Burnout among physicians is epidemic. How can medical marketers engage them fully without adding to their stress?
This question isn’t as self-serving as it sounds. Multiple surveys of the medical profession put physician burnout in the 40 percent to 50 percent range. With levels this high (can you name another ailment that afflicts every other person?), physician burnout isn’t just a crisis of profession. It’s a crisis of public health, affecting physicians and their families, patients, healthcare organizations and entire communities. The last thing a medical marketer should want is to add to a physician’s already overextended sense of obligation. (“You need to see me.” “When will you try my widget?”)
Perhaps it’s time for something we’ll call compassionate medical marketing, or cMM. (No medical marketer worth their NaCl can resist an acronym.) “Compassionate” uses a lowercase c to remind us marketers that compassion is an act of humility, and humility, far from being a lowercase doormat, can be an uppercase strength. “With humility comes wisdom,” goes the ancient proverb (Proverbs 11:2). “If leadership has a secret sauce, it may well be humility,” states The Economist (Jan. 26, 2013).
I think cMM has at least four key principles, all deriving from the humble perspective that physicians are people first, prospects second or even third:
Principle #1. Assure them you know their patients come first.
Not long ago, a plastic surgeon and a psychiatrist wrote in a Medical Economics blog that doctors resist burnout best in a system in which they are “enabled, empowered, and encouraged to do the job of taking care of the patient above all else.”[i] When developing marketing materials—or even before that, when writing the creative brief—go beyond WIIFM (what’s in it for me?), and state WIIFTP (what’s in it for the patient?). That is the clinician’s ultimate concern. Describe the difference your product makes possible, and you’ll have an avid listener.
Principle #2. Talk not just Triple Aim, but Quadruple Aim.
Over many years and many interviews with physicians, I’ve been struck by how often they put their needs last, behind their patients, their staffs and their families. We marketers have been trained to speak in the Triple Aim terms of healthcare reform: Improve outcomes, improve the patient experience and reduce costs. Add a fourth aim: Improve the physician experience. In your message strategy, let clinicians know they come first, too—and are not merely instruments of better scorecards and balance sheets.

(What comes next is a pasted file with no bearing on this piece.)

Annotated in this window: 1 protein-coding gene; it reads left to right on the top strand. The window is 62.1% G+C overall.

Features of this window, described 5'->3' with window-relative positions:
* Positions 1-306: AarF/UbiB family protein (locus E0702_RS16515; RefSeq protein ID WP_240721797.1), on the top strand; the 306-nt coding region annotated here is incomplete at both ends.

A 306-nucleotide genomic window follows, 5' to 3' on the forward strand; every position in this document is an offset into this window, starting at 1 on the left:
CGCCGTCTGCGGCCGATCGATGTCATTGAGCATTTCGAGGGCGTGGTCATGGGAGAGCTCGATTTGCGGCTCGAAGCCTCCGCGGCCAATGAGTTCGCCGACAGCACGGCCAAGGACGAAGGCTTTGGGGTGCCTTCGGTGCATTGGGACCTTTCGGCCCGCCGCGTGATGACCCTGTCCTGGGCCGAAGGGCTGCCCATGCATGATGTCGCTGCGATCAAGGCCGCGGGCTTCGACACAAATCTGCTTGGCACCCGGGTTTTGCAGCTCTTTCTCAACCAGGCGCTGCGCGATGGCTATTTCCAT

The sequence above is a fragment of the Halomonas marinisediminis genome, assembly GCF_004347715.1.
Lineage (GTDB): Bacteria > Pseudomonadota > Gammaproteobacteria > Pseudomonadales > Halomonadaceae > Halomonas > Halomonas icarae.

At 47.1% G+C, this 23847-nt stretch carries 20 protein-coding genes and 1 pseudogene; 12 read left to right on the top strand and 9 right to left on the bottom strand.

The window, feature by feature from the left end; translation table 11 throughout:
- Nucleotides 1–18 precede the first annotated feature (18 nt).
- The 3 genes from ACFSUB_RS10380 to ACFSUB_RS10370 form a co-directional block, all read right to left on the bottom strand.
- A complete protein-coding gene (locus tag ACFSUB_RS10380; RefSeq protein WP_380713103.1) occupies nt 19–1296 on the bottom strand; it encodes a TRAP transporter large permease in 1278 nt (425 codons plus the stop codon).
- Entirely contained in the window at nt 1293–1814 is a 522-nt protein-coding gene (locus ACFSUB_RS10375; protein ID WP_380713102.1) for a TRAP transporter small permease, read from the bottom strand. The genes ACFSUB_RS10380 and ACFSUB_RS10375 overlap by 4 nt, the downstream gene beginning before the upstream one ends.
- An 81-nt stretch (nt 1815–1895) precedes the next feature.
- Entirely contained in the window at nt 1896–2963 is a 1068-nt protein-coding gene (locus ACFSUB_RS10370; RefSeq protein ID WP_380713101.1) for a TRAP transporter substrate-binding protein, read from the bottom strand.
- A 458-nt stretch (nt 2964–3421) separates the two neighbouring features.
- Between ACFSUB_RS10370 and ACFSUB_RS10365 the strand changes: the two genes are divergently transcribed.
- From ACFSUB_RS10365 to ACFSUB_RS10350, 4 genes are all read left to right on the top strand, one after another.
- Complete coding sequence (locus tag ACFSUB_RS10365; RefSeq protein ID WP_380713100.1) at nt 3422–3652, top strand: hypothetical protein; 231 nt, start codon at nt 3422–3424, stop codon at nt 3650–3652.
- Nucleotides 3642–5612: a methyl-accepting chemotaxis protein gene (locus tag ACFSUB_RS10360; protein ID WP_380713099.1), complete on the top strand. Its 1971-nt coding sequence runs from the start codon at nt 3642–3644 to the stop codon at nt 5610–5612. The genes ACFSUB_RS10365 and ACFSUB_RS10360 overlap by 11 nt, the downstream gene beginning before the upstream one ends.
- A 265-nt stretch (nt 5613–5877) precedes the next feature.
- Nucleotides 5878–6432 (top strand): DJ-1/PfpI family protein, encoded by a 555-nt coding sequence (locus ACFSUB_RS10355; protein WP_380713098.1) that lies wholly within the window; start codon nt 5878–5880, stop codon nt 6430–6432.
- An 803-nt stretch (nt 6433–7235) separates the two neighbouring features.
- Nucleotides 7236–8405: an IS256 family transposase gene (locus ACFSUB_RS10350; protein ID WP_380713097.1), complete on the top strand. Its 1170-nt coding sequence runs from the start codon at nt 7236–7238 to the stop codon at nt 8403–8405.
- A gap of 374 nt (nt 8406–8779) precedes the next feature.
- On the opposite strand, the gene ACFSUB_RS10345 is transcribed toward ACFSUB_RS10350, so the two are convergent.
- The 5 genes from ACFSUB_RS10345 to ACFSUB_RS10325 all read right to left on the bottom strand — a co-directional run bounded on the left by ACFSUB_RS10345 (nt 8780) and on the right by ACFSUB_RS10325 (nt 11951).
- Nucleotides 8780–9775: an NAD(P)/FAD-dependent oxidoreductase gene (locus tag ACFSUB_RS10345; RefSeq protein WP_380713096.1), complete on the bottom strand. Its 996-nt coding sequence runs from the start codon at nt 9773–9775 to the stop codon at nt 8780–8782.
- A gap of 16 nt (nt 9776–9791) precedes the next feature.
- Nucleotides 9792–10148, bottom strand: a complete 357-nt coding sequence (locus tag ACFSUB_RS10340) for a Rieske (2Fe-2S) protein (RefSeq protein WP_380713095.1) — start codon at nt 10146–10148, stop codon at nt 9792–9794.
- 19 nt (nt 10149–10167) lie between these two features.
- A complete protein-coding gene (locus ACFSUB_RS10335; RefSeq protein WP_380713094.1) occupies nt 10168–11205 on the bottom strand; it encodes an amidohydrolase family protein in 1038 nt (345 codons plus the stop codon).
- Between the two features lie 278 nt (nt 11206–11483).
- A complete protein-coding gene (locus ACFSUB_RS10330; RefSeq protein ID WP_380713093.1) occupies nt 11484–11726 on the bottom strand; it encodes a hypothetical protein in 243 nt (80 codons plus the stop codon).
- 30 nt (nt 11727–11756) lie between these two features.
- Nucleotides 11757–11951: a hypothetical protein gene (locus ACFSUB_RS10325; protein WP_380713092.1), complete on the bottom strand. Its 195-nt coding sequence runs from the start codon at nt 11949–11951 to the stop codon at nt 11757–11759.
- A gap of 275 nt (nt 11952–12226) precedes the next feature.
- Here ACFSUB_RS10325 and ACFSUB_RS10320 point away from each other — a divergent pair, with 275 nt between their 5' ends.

Principle #3. Speak to them in their language.
Your chief medical officer can be a remarkably effective chief marketing officer. So make your CMO your CMO. Calling up an old schoolyard taunt, it takes one to know one: Your medical officer can understand not just intellectually but viscerally the day-to-day challenges of clinical practice. They know firsthand just how frustrating EHRs can be. They get the moral tension that can arise between taking an oath to always put the patient first and meeting an “efficiency” goal of shorter office visits. They read the same medical journals and digest the same fusillade of clinical data being published daily. Privately, they can acknowledge shared frustrations—an empathetic approach that helps customers feel heard. Put your CMO in front of your chief medical customers for truly effective selling—with empathy paving the way.
Principle #4. Remember: It’s all about control.
“We are a hyper-responsible, control-freakish lot because legislation requires it and everything in our preparation and training has conditioned us to be so,” writes the pair of physician-writers cited earlier. They and other physician-writers have acknowledged that clinicians are not good at setting boundaries, to the extent of potentially harmful self-sacrifice. (To take this to the extreme, the suicide rate among physicians is twice that of the general population.) Much of medical marketing emphasizes better, faster, cheaper, more efficient … when what really matters to the clinician is, “Will I be more in control of my patient’s illness or condition and will my patient be more in control? Ultimately, will I be more in control of my own destiny—something I trained long and hard for?”
Physicians can and do put up with a lot. Many are burning out over loss of control over their days and livelihoods, issues far more significant than the daily irritants of medical practice. Maybe you or your product can’t fix the healthcare system or make EHRs less time-intensive or coding less confusing. Maybe you can’t lengthen office visits. But something in what you’re offering can give a physician greater control—over a visit, over a reimbursement, over the pathogen invading a patient’s body, over the progression of a disease, over how they spend their days. Tell them what that is. Try compassionate medical marketing. You may find the sale you make is merely the bonus to the greater good you’ve done.
[i] Talbot SG and Dean W. Beyond burnout: The real problem facing doctors is moral injury. Medical Economics blog. March 15, 2019.